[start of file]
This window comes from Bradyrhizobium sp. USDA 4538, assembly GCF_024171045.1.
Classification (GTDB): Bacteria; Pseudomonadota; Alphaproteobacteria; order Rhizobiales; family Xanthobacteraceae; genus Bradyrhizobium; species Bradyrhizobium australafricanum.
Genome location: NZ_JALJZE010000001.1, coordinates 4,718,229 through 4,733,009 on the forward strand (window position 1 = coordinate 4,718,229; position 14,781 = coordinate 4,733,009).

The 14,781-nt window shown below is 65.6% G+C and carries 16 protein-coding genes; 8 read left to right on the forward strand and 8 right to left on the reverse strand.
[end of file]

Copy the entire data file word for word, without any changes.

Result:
This window comes from Bradyrhizobium sp. USDA 4538, assembly GCF_024171045.1.
Classification (GTDB): Bacteria; Pseudomonadota; Alphaproteobacteria; order Rhizobiales; family Xanthobacteraceae; genus Bradyrhizobium; species Bradyrhizobium australafricanum.
Genome location: NZ_JALJZE010000001.1, coordinates 4,718,229 through 4,733,009 on the forward strand (window position 1 = coordinate 4,718,229; position 14,781 = coordinate 4,733,009).

The 14,781-nt window shown below is 65.6% G+C and carries 16 protein-coding genes; 8 read left to right on the forward strand and 8 right to left on the reverse strand.